President Obama’s announcement of his intentions to end 53 years of acrimony toward Cuba, and move toward normalization of relations, including reopening the Embassy in Havana, came as a shock to many.
Polls show that the American public has been supportive of the idea for awhile now, however, and that anti-Cuba sentiment is something a lot of people got over literally decades ago.
Being the obvious thing to do, and a popular thing to do, doesn’t mean it’s going to get done, however, and Congressional hawks are promising to stop normalization, as well as to block any nomination of an ambassador to Cuba.
The travel ban easing will allow people to travel to Cuba for government or business purposes, and also some family visits, though the US will continue to ban all travel to the island for tourism.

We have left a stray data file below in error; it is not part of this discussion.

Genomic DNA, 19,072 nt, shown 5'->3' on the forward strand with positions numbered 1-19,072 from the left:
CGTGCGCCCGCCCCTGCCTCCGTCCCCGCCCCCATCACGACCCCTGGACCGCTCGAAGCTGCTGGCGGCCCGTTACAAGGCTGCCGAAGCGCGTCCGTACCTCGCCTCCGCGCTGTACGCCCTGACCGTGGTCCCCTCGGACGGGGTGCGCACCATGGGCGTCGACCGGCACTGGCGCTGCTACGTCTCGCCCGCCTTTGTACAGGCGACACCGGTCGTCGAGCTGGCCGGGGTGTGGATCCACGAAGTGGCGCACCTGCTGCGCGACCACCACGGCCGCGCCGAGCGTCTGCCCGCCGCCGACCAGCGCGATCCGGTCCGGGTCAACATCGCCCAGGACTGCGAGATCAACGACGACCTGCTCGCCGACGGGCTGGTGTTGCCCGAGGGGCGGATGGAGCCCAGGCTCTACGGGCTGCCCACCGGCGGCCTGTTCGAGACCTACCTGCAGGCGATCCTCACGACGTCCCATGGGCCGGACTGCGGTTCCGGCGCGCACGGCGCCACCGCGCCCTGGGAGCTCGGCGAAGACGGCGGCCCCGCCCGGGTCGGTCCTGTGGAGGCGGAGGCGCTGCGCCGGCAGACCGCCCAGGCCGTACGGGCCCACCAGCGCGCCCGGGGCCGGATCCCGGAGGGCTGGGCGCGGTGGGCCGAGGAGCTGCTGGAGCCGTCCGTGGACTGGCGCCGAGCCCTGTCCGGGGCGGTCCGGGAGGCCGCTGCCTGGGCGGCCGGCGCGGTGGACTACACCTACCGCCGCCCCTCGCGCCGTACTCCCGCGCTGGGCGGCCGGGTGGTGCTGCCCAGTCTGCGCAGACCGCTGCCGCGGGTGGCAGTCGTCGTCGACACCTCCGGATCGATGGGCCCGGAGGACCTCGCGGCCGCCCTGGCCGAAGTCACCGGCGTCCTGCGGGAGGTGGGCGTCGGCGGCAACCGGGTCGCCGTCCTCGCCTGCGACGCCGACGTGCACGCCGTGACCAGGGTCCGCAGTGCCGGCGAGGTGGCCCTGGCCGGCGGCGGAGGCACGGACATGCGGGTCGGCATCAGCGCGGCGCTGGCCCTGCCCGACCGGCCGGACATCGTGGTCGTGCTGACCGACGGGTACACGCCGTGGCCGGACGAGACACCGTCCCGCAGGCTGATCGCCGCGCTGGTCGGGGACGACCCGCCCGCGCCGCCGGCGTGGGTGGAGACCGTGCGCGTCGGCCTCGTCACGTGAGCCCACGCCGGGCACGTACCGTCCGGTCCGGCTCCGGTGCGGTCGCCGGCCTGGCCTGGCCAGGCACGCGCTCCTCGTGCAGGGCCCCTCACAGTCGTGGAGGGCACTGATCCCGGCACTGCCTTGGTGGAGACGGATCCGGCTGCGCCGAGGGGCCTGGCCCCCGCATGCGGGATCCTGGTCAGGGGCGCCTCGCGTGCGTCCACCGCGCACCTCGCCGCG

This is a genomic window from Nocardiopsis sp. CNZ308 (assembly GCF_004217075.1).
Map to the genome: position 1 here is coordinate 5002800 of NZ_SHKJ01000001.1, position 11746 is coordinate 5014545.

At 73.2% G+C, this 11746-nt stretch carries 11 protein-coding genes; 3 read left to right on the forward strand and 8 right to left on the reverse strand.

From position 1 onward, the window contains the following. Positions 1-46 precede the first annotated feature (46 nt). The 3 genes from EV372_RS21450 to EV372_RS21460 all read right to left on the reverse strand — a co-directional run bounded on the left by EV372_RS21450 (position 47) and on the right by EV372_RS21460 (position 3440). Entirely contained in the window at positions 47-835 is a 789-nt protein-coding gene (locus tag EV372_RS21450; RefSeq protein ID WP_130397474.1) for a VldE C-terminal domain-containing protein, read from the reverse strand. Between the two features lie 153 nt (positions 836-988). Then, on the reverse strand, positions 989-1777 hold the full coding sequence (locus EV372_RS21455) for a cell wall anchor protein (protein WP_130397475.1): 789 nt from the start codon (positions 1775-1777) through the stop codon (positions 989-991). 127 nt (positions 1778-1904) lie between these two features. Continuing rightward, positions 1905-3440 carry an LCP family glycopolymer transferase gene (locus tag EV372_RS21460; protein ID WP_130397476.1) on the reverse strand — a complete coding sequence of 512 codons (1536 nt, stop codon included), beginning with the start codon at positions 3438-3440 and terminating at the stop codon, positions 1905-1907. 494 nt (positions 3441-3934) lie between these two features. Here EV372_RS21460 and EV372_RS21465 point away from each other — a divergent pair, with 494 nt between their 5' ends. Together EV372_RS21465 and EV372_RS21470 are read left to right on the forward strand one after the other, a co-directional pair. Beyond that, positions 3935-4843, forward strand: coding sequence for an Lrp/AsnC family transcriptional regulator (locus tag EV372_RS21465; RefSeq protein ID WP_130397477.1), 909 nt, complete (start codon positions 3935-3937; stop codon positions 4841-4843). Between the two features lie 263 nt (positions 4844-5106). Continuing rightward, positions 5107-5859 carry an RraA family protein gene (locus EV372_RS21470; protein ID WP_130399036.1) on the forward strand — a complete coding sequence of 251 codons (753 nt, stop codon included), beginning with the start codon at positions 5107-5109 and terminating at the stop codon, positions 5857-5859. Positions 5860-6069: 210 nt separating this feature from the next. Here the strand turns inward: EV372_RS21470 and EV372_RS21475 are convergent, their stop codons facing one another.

The US severed all diplomatic ties with Cuba in 1961, and while most of the rest of the world ended the Cold War era hostility decades ago, maintained it through today. President Obama declared that in this case, isolation didn’t work.
Sen. Marco Rubio (R – FL) dubbed Obama the “appeaser-in-chief” for proposing a return to normal relations, with others declaring the move ill-timed, and threatening the pressure 53 years of unsuccessful sanctions put on it. Sen. Rubio went on to condemn the pope for his involvement in the negotiations as well.